Take-Two boss talks $40 tablet games

Strauss Zelnick discusses premium-priced mobile games and more Duke Nukem

Retail prices for tablet games could be a reality according to Take-Two Interactive CEO Strauss Zelnick, who says he sees no reason why price points of up to $40 would not be feasible.

Speaking to Forbes, Zelnick began by discussing Grand Theft Auto: Chinatown Wars for the iPhone, which he described as "creatively successful" but "At the price point for which we can sell on the iPhone, it is not going to be economically meaningful."

"What we intend to do is make something and sell it to millions and millions of people, and sell it at a high price. You don't want to spend lots and lots of money to make something you are going to sell to a small amount of people at a low price," he explained.

He was then asked specifically whether he would charge "$20, $30 or $40 for a tablet game", to which he replied: "I don't see why not."

"Tablets are ubiquitous. And tablets are a great game platform. And it's the right sized screen. And you use the tablet to have an engaging experience. So if all of that's true, I don't see why we wouldn't be able to sell a robust product for the same price point. The reason the price point is currently lower for an iPhone app is it is used for five minutes, and not for a hundred hours

"My take is that small screens will be used for a quick but interactive entertainment experience. Mid and large screens can be a robust and engaging entertainment experience. That's how my kids play games. When they're at home, they don't really play games on their desktops or tablets. They play games on the projection TV."

In the same interview Zelnick offered only uncommitted support for the Wii U but did confirm that, "you will see future Duke [Nukem] IP coming from this company."

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Latest comments (6)

I agree. Depending on how deep the game is and what kind of production values are behind it, there's no reason it shouldn't have higher price tag too. Maybe not as high as average console title but certainly higher than average phone title.
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Lukasz Pawelczyk Programmer 7 years ago
I agree as well. Truth told I'd like to see some long quality games on pads. More of a normal PC/console type game than phone one. And the price tag would obviously be higher for such a game.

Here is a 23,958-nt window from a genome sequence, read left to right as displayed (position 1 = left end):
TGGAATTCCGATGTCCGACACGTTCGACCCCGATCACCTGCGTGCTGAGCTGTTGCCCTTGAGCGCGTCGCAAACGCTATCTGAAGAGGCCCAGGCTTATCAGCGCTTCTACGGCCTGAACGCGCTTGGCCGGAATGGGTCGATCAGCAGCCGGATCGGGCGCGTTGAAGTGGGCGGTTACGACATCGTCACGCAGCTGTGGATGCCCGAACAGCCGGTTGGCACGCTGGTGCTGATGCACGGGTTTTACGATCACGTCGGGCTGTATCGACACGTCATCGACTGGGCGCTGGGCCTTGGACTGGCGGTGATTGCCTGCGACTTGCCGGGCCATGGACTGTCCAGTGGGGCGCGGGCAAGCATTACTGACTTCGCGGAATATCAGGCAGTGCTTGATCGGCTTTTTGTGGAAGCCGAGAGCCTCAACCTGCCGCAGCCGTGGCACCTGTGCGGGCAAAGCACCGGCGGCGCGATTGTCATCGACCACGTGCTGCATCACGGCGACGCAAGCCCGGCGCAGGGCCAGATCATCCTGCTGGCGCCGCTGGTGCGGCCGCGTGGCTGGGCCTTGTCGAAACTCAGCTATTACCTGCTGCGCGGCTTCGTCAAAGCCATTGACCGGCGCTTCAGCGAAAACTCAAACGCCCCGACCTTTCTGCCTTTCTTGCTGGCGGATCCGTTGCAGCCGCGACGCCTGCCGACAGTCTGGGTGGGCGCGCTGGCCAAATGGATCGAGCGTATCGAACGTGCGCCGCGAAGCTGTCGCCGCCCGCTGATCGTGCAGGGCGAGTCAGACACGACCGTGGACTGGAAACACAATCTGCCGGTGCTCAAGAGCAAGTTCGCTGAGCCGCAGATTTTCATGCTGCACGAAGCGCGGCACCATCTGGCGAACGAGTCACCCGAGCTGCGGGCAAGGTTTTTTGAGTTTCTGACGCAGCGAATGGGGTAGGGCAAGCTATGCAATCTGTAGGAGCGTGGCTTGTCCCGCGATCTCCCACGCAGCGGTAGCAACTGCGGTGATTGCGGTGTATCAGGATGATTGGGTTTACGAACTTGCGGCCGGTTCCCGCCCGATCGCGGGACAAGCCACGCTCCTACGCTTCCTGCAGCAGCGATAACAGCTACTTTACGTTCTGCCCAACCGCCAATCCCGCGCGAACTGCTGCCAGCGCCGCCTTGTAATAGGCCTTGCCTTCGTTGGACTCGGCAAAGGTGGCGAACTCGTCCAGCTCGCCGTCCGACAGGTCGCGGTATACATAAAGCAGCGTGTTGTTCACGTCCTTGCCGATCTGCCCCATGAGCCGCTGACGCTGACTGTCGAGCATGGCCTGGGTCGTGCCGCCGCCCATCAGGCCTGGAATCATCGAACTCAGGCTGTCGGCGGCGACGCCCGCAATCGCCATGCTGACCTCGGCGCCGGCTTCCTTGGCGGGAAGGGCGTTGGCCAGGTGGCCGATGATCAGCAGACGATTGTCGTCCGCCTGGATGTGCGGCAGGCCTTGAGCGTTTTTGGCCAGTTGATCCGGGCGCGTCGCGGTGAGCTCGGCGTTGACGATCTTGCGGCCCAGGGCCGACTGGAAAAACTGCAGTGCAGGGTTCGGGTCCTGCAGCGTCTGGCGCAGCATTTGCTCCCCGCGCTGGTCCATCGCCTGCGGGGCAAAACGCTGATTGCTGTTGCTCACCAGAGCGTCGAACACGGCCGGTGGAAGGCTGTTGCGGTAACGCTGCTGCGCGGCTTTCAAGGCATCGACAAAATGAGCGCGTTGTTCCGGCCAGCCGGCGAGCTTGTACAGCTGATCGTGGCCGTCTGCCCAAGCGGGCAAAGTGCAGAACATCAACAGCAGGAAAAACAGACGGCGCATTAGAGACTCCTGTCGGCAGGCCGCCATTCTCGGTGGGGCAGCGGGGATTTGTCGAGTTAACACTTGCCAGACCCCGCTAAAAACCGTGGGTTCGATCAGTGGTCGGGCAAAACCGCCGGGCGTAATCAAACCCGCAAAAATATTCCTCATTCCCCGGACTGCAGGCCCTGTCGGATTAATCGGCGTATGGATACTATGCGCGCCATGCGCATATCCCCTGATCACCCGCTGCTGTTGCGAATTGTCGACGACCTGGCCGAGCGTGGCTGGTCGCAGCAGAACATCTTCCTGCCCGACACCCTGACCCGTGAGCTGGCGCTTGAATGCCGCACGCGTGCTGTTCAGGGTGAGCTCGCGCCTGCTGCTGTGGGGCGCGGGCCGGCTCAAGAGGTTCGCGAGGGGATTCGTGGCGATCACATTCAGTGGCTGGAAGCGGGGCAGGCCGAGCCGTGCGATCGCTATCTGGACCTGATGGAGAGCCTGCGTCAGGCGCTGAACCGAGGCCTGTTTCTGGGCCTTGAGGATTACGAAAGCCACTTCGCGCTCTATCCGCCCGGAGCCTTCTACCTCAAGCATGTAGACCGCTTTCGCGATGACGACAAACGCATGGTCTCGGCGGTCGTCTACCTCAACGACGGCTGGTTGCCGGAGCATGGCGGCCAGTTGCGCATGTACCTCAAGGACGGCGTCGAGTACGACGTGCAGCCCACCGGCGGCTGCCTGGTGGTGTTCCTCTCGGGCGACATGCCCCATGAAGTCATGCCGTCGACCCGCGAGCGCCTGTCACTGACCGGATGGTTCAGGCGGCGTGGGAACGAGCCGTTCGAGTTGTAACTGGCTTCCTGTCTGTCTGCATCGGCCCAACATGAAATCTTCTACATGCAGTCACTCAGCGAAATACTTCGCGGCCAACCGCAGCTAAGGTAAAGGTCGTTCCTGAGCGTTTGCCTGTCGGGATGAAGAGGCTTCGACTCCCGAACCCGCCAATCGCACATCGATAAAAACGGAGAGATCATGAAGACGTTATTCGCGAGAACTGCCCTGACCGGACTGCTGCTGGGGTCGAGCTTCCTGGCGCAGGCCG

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Andrew Whitehead Journalist 7 years ago
You can agree all you want. People won't pay. That's why Apple has the "Top Grossing" section, because the more expensive games can't compete with the sales of cheaper games. They make a $40 Duke Nukem game, somebody will make an equally as good first-person shoot and charge a third of the price.

It's like trying to double the price of current boxed retail games. The market is set in it's ways. I know I am. This just won't work.
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Andrew Goodchild Studying development, Train2Game7 years ago
I think I agree eith Andrew Whitehead. I say think, I don't own a tablet, so I can only equate it to a smartphone, and although the tablets may have bigger screens and be more powerful, I'm not convinced the market is that different. When it was launched I think a few people tried more expensive games, but it seems the majority have settled slightly higher than iPhone games. The controls lend themselves well to mes around for a bit casual titles, or interesting quirky indie stuff, but try to release $40 games, you'll probably find people would probably prefer to put that money down on an Xbox/PS3/PC title, or possibly a PSP/DS one. Anyone with an iPad who doesn't have a console at least has a PC/mac to sync it with, and if that's not good enough to play games, and iPad is their only gaming platform, they really are unlikely to be looking for premium games in the first place.
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Daniel Chisholm Director, Gaikai Inc.6 years ago
As with any disruptive revenue model, the market has to settle. 99 cents was disruptive and yet created content that was nonetheless profitable. There's no market/legal/business requirement that would prevent brick and mortar price points on digitally distributed games.

As tablets improve and support high-end content, content will striate across all price points including $40. It may take 5-6 years for the consumer and the technology to get there, but not every game needs to be 99 cents. Case in point, Bobby Kotick will never offer a one-time purchase of a _full_ COD title for $15 - and the market won't mind paying bigger amounts.

We need to remember the distribution channel is not the same as the content. Tentpoles will always be tentpoles regardless of the medium.

@Andrew Goodchild. All the alternate types of platforms you mentioned will likely be going the way of the dodo in 5-6 years if not sooner. Early market research is already showing this.
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Jim Webb Executive Editor/Community Director, E-mpire Ltd. Co.6 years ago
Daniel, early research is skewed and fails to take into account there are still a large group of people that want the experience found on a dedicated device with dedicated controls. Anybody who bets their farm that the portables and home consoles are gone from the market completely in 5-6 years will find themselves homeless.
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